But what really troubles me is that Downing Street is not so much lurching to the right as just lurching. There is no deftness of touch. Things are blurted out without a thought for the consequences. Was it deliberation or shooting from the hip that the PM’s spokesman let it be known that May was confident of a successful appeal? Why? On what basis? It’s just to keep the fruit loops happy. Why did her conference speech clearly undermine Mark Carney? And rather than publicly support him Downing Street distanced themselves. It was only when they realised that he might decamp that they panicked and love bombed him. This sort of behaviour is mindbogglingly inept. Why? Because they want to keep the fruit loops happy. But they never will be happy unless they get what they want. Which is everything. May really has to get a grip. This government is giving in to ratchet bonkerdom.

And what about the loose talk about an early general election? Admittedly it does not come from Number 10 but it is gaining traction in the predictable press. Now this is playing with fire. On what basis would the Tories go to the country? Hard Brexit? The cabinet and the party are split on this. And every interviewer will ask the same question of what does it mean. Nobody knows, not even the government. So it would be an election in a vacuum. It is also playing with fire. Most people have forgotten Ted Heath’s 1974 elections. The country was in the grip of the unions and particularly the miners. The basis of going to the country was Who Governs Britain. The electorate concluded that if the government didn’t know then it was time to have another one. May has to get a grip or else the wobbling wheels will fall off.

And what on earth is Mogg up to? This man who is always silkily banging on about the rights of Parliament is now screaming for a thousand new peers to push Brexit through. And Redwood? John may be wrong on most things but he does have a brain the size of a planet. He rebuked the judges for ignoring an election pamphlet. Oh, sod the law. Let’s govern by pamphlet. Fruit loopery which would make a green grocer’s eyes water

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Gove is up to his old tricks with the eyes of Caligula and the mercy of Nero he wants to destroy Carney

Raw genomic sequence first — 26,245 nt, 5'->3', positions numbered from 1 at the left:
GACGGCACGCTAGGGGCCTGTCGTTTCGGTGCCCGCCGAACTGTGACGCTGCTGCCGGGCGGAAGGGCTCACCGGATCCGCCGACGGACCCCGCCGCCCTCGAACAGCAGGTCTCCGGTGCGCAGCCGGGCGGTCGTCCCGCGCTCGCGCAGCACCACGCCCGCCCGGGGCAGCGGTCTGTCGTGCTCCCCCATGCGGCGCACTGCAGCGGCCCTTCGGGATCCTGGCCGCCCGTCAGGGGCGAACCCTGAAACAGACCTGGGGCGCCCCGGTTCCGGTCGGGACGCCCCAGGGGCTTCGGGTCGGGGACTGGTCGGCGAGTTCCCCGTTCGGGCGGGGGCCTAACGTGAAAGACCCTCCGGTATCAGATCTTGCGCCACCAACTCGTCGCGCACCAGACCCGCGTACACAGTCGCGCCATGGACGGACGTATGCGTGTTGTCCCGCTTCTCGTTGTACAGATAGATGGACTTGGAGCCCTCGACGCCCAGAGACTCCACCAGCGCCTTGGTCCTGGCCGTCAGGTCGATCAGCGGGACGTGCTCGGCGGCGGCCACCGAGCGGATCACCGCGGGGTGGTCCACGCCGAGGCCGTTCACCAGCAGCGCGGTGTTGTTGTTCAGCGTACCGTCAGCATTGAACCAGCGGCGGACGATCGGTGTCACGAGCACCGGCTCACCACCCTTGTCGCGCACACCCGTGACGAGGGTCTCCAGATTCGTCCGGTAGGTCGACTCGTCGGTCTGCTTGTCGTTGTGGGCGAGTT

22 Oct 2016 at 15:32

Poor Michael Gove. I’m getting rather worried about him. I expect to see him sporting a pony tail and a gold earring and buzzing through the streets of Westminster on a Harley Davidson or perhaps drifting into Spearmint Rhino for some ersatz flattery. I am not a psychiatrist, but I have occasionally read the weird ramblings of Liz Jones which I suppose gives me the equivalent of an NVQ in mid life crisis. It seems an eternity ago that he went the full throated bleating, blood soaked Halal of the Tory leadership abattoir . I miss the old boy appearing on our breakfast screens with dynamite strapped to his Marks and Sparks drip dry no iron jim jams. But before he finally pulled the pin he entertained us with a political killing spree taken from the Charles Manson playbook. I had thought that Mother Theresa had scattered his ashes on unconsecrated ground. But no, the Gover is back with a vengeance. And I use those words advisedly. With the flashing eyes of Caligula coupled with the mercy of Nero he has set his sights on the destruction of Mark Carney. Remember him? That little traitor (and a Canadian to boot, the bastard) had the nerve to say that he didn’t take orders from politicians. How dare he? Who does this imperious Ming like figure think he is? Governor of the independent Bank of England? Well, little Johnny Foreigner will be packing his bags on on the first steamer to Canuck land where he can eat all the candles he wants with his Eskimo chums. We’ve had enough of his project fear lies. The economy is booming, the pound never stronger and great countries like North Korea, Nigeria and Zimbabwe are beating down our doors to do trade deals. And soon that greasy little Belgian fellow Juncker will be eating his words. Or is he a Luxembourger? Who cares? These wanky little countries are all the same. Make no mistake they need us more than we need them. The British people have spoken in the largest democratic show of common sense, wisdom and clarity in the history of democracy namely that: all Eu counties will have to speak the Queen’s English as their first language, each year on Freedom Day the chair of the Commission will present Her Majesty with as many sacks of gold that our English Parliament determines appropriate, that it is treasonable for any British company to trade within the Single Market. So none of this shrilly shally around May. GET ON WITH IT.

What is so depressing about the Brexiteers is that they don’t do magnanimous. They want revenge. They want to airbrush out of history those who have a different view from their own. It is deeply unpleasant and just not British. The trick is to try and persuade May not to renew his contract or so undermine him that he slips out of the back door with his tail between his legs.

This is a time for courage and Sadly May hasn’t been showing too much of it lately. It is appalling that there have been no words of support for Carney from Number 10. If she lets him go the fruit loops will demand someone who will do their bidding. And even if someone does step into Carney’s very big shoes he will be branded a stooge.

May has opened far too many unnecessary battles on too many fronts. It’s time she took a grip.
Yet the time for Carney to be rely worried is if Gove offers to run his campaign. It would be game over.